pittance

noun

pit·​tance ˈpi-tᵊn(t)s How to pronounce pittance (audio)
: a small portion, amount, or allowance
also : a meager wage or remuneration

Did you know?

It's a pity when you haven't anything but a pittance. And in fact, pity and pittance share etymological roots. The Middle English word pittance came from Anglo-French pitance, meaning "pity" or "piety." Originally, a pittance was a gift or bequest to a religious community, or a small charitable gift. Ultimately, the word comes from the Latin pietas, meaning "piety" or "compassion." Our words pity and piety come from pietas as well.

Examples of pittance in a Sentence

the internship offers only a pittance for a salary, but it is a great opportunity to gain experience
Recent Examples on the Web Although financial terms have not been disclosed, The CW likely is paying a relative pittance — probably $1 million per game — to broadcast quality college football. Jon Wilner, The Mercury News, 18 May 2024 Now, Elliott is back on a pittance of his former deal. Clarence E. Hill Jr., Fort Worth Star-Telegram, 7 May 2024 That’s a pittance, though, compared to the 50,000 to 60,000 people who flooded into the county during the housing bubble of the early 2000s. Lori Weisberg, San Diego Union-Tribune, 14 Mar. 2024 Why would musicians accustomed to earning six or seven figures a show agree to perform for nothing or a pittance of their usual take home? Kate Gibson, CBS News, 11 Feb. 2024 See all Example Sentences for pittance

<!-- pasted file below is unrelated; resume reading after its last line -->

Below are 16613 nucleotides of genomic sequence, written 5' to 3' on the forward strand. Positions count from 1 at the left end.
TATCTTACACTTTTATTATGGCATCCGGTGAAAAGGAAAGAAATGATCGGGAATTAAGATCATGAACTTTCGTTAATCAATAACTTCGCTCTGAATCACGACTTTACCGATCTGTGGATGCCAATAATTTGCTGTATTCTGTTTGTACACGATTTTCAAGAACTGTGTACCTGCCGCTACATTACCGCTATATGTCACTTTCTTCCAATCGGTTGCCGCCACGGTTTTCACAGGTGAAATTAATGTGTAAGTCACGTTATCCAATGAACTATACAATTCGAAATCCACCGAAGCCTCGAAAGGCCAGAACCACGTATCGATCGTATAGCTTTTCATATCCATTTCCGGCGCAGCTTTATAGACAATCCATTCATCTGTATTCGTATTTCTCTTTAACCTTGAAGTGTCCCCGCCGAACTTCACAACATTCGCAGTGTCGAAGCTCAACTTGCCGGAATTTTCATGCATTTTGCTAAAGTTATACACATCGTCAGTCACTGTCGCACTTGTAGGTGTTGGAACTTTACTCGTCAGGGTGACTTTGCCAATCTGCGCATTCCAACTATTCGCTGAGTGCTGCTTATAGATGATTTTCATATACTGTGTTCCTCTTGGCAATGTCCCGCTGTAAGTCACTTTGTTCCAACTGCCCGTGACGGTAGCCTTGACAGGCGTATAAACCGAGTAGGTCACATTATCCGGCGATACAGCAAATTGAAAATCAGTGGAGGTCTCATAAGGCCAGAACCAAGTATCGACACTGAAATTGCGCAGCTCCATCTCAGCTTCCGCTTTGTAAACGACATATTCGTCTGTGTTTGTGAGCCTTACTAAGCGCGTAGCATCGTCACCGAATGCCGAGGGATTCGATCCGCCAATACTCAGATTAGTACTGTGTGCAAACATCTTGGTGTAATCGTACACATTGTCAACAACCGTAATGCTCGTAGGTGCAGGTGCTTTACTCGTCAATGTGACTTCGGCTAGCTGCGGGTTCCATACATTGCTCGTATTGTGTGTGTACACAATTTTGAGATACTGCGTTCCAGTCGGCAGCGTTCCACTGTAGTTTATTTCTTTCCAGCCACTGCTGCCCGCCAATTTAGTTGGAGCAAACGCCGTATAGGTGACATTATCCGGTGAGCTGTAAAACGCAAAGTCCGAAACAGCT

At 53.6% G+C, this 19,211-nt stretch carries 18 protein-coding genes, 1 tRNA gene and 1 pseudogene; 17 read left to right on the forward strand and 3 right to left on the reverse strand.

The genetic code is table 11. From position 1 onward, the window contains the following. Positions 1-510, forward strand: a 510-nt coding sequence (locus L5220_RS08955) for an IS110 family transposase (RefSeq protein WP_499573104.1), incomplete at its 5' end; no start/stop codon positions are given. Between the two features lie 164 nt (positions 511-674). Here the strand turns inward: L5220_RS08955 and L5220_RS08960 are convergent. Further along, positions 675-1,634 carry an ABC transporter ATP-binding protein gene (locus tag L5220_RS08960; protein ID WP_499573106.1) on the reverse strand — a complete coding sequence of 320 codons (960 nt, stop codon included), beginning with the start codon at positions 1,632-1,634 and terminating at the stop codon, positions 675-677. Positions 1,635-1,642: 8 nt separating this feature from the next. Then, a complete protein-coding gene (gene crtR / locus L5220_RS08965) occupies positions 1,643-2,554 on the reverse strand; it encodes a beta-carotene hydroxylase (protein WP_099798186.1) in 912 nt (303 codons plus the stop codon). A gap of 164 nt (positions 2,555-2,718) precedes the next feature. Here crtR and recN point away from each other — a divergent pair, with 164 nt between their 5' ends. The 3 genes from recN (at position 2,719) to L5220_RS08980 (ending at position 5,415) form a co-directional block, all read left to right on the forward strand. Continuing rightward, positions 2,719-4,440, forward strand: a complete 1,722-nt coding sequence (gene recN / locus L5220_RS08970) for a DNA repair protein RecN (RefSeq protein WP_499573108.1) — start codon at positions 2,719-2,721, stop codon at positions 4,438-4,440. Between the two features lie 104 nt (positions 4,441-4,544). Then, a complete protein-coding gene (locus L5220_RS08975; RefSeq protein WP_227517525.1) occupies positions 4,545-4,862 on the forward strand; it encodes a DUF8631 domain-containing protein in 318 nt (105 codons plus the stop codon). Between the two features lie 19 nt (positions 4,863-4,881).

These examples are programmatically compiled from various online sources to illustrate current usage of the word 'pittance.' Any opinions expressed in the examples do not represent those of Merriam-Webster or its editors. Send us feedback about these examples.

Word History

Etymology

Middle English pitance, from Anglo-French, piety, pity, dole, portion, from Medieval Latin pietantia, from pietant-, pietans, present participle of pietari to be charitable, from Latin pietas piety — more at pity

First Known Use

14th century, in the meaning defined above

Time Traveler
The first known use of pittance was in the 14th century

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Dictionary Entries Near pittance

Cite this Entry

“Pittance.” Merriam-Webster.com Dictionary, Merriam-Webster, https://www.merriam-webster.com/dictionary/pittance. Accessed 15 Jun. 2024.

Kids Definition

pittance

noun
pit·​tance ˈpit-ᵊn(t)s How to pronounce pittance (audio)
: a small portion, amount, or allowance especially of money

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